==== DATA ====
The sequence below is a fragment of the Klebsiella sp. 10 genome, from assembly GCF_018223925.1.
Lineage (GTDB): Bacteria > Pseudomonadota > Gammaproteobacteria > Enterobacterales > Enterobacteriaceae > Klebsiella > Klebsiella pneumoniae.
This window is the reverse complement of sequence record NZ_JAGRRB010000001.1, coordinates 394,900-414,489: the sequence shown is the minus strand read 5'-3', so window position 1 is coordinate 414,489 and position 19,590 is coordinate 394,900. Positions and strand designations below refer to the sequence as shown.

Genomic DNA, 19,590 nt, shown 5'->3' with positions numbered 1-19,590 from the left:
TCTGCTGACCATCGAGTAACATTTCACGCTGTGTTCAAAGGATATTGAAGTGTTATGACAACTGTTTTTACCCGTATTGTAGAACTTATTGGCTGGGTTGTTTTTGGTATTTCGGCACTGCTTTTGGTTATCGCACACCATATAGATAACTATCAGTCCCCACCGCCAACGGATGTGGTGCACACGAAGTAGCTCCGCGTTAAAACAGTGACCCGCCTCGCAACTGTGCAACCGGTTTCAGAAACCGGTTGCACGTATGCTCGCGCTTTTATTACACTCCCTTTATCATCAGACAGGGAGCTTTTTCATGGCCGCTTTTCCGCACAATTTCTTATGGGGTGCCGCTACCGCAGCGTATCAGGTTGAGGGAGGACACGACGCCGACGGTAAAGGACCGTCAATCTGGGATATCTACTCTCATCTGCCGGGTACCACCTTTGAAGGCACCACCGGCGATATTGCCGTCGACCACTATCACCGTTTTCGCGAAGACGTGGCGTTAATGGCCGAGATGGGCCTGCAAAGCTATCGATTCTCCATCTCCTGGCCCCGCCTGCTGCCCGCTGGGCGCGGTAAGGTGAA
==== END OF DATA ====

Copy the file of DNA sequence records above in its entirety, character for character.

The sequence below is a fragment of the Klebsiella sp. 10 genome, from assembly GCF_018223925.1.
Lineage (GTDB): Bacteria > Pseudomonadota > Gammaproteobacteria > Enterobacterales > Enterobacteriaceae > Klebsiella > Klebsiella pneumoniae.
This window is the reverse complement of sequence record NZ_JAGRRB010000001.1, coordinates 394,900-414,489: the sequence shown is the minus strand read 5'-3', so window position 1 is coordinate 414,489 and position 19,590 is coordinate 394,900. Positions and strand designations below refer to the sequence as shown.

Genomic DNA, 19,590 nt, shown 5'->3' with positions numbered 1-19,590 from the left:
TCTGCTGACCATCGAGTAACATTTCACGCTGTGTTCAAAGGATATTGAAGTGTTATGACAACTGTTTTTACCCGTATTGTAGAACTTATTGGCTGGGTTGTTTTTGGTATTTCGGCACTGCTTTTGGTTATCGCACACCATATAGATAACTATCAGTCCCCACCGCCAACGGATGTGGTGCACACGAAGTAGCTCCGCGTTAAAACAGTGACCCGCCTCGCAACTGTGCAACCGGTTTCAGAAACCGGTTGCACGTATGCTCGCGCTTTTATTACACTCCCTTTATCATCAGACAGGGAGCTTTTTCATGGCCGCTTTTCCGCACAATTTCTTATGGGGTGCCGCTACCGCAGCGTATCAGGTTGAGGGAGGACACGACGCCGACGGTAAAGGACCGTCAATCTGGGATATCTACTCTCATCTGCCGGGTACCACCTTTGAAGGCACCACCGGCGATATTGCCGTCGACCACTATCACCGTTTTCGCGAAGACGTGGCGTTAATGGCCGAGATGGGCCTGCAAAGCTATCGATTCTCCATCTCCTGGCCCCGCCTGCTGCCCGCTGGGCGCGGTAAGGTGAA